Cropping frequency and N fertilizer effects on soil water distribution from spring to fall in the semiarid Canadian prairies.

DeJong, R., Campbell, C.A., Zentner, R.P., Basnyat, P., Grant, B.B., and Desjardins, R.L. (2011). "Cropping frequency and N fertilizer effects on soil water distribution from spring to fall in the semiarid Canadian prairies.", Agricultural Sciences, 2(3), pp. 220-237. doi : 10.4236/as.2011.23031  Access to full text

Abstract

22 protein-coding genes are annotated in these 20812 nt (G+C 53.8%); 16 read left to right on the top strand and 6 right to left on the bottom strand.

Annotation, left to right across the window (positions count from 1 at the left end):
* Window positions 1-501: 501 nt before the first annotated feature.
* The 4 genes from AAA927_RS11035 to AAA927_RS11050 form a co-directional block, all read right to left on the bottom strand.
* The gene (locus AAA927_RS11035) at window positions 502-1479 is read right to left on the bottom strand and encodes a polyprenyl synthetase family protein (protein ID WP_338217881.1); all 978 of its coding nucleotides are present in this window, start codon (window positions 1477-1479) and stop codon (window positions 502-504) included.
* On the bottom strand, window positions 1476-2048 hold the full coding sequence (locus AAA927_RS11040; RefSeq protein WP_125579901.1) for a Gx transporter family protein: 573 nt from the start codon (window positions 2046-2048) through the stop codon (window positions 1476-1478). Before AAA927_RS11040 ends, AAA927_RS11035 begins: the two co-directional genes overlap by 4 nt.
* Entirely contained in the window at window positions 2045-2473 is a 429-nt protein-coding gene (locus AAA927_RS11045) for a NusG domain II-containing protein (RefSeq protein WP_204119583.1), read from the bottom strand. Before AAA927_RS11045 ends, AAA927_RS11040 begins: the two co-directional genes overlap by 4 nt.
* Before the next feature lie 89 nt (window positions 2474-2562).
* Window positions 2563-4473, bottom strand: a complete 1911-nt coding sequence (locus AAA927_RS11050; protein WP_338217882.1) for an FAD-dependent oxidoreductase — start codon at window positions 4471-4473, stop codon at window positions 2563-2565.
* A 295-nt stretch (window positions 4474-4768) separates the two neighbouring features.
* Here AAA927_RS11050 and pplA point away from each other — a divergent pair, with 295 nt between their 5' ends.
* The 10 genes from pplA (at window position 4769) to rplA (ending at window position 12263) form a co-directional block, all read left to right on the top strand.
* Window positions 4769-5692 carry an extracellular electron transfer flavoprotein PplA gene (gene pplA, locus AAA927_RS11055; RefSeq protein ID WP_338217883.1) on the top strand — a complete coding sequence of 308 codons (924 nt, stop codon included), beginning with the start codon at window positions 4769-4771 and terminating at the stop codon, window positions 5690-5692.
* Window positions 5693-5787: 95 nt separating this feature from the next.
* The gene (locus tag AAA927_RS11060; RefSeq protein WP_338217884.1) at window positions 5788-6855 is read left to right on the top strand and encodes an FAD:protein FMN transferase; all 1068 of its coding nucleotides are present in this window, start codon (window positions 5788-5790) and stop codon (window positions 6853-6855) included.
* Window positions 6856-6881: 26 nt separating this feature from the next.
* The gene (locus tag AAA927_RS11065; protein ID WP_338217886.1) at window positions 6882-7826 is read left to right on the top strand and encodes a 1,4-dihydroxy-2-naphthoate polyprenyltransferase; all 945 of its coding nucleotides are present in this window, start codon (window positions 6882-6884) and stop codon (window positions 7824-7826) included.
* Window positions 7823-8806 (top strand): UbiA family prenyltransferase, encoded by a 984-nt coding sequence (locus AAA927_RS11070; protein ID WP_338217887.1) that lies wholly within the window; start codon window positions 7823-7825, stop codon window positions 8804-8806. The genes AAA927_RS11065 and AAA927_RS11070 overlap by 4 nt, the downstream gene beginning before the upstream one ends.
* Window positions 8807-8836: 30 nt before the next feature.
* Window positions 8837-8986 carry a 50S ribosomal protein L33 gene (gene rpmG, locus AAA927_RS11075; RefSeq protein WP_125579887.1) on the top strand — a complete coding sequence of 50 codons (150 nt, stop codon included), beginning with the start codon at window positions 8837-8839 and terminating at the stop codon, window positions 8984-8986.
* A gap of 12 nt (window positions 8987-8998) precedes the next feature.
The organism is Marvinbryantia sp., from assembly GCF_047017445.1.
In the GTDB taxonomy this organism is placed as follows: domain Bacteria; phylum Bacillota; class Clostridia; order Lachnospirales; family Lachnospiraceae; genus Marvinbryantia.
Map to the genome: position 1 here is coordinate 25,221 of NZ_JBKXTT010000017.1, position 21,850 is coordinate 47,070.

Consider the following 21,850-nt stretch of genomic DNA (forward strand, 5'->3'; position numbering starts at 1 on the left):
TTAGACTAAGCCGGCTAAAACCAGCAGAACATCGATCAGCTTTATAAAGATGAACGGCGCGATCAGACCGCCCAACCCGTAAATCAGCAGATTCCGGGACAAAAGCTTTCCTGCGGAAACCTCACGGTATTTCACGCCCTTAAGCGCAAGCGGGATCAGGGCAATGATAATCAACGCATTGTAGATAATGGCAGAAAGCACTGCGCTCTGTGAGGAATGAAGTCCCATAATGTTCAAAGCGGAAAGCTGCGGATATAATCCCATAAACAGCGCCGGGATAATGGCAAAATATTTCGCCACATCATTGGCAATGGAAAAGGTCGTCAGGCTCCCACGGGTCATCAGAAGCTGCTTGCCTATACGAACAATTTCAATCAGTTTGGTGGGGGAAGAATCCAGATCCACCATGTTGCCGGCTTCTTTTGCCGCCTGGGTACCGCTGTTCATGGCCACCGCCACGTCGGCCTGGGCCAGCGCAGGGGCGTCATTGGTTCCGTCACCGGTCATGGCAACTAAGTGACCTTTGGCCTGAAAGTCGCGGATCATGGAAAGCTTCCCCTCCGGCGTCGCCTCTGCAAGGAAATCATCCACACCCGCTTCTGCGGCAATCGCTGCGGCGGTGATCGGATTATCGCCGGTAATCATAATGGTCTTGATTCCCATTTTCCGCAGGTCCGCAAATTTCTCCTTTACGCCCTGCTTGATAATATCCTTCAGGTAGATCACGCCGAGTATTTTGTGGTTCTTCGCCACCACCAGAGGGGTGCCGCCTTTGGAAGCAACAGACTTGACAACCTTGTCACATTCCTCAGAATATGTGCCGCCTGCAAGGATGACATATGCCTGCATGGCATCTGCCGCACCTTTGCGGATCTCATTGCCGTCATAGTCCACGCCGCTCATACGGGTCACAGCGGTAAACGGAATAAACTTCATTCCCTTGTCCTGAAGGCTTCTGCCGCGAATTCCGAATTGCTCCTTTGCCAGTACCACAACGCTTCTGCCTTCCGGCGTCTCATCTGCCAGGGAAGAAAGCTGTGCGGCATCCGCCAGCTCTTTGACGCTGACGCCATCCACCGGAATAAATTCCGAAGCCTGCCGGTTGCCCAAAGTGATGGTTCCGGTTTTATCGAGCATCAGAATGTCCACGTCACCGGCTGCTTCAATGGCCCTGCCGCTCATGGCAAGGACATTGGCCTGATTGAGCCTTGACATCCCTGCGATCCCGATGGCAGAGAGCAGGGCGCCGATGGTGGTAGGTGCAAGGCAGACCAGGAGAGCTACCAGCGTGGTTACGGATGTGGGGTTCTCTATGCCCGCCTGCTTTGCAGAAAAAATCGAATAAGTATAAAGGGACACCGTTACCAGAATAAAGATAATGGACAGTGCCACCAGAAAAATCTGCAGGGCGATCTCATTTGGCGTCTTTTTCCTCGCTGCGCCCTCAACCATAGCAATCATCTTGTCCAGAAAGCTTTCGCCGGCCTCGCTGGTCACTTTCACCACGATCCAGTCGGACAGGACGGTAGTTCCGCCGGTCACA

In the semiarid Canadian prairies, water is the most limiting and nitrogen (N) the second most limiting factor influencing spring wheat (Triti- cum aestivum L.) production. The efficiency of water- and nitrogen use needs to be assessed in order to maintain this production system. The effects of cropping frequency and N fertilization on trends in soil water distribution and water use were quantified for an 18-yr (1967-1984) field experiment conducted on a medium textured Orthic Brown Chernozem (Aridic Haploboroll) in southwestern Saskatchewan, Canada. Soil water contents were measured eight times each year and plant samples were taken at five phenological growth stages. The treatments studied were continuous wheat (Cont W), summer fallow - wheat, F-(W) and summer fallow - wheat - wheat, F-W-(W) each receiving recommended rates of N and phosphorus (P) fertilizer, and (F)-W-W and (Cont W) each receiving only P fertilizer, with the examined rotation phase shown in parentheses. Soil water conserved under fallow during the summer months averaged 25 mm in the root zone, and was related to the initial water content of the soil, the amount of precipitation received, its distribution over time, and potential evapotranspiration. Under a wheat crop grown on fallow, soil water contents between spring and the five-leaf stage remained relatively constant at about 250 mm, but those under a stubble crop, with 40 mm lower spring soil water reserves, increased slightly until about the three-leaf stage. During the period of expansive crop growth (from the five-leaf to the soft dough stage) soil water was rapidly lost from all cropped phases at rates of 1.87 mm•day-1 for F-(W) (N+P), 1.23 mm•day-1 for Cont W (N+P) and 1.17 mm•day-1 for Cont W (+P). The initial loss was from the 0 - 0.3 m depth, but during the latter half of the growing season from deeper depths, although rarely from the 0.9 - 1.2 m depth. In very dry years (e.g., 1973, with 87 mm precipitation between spring and fall) summer fallow treatments lost water. In wet years with poor precipitation distribution (e.g., 1970, with 287 mm precipitation between spring and fall but 142 mm of this in one week between the three- and five-leaf stages) even cropped treatments showed evidence of leaching. The above-ground biomass water use efficiency for Cont W was 19.2 and 16.7 kg•ha-1•mm-1, respectively, for crops receiving (N+P) and P fertilizer only. Grain yield water use efficiency (8.91 kg•ha-1•mm-1) was not significantly influenced by cropping frequency or N fertilizer. The 18 years of detailed measurements of plant and soil parameters under various crop management systems provide an invaluable source of information for developing and testing simulation models.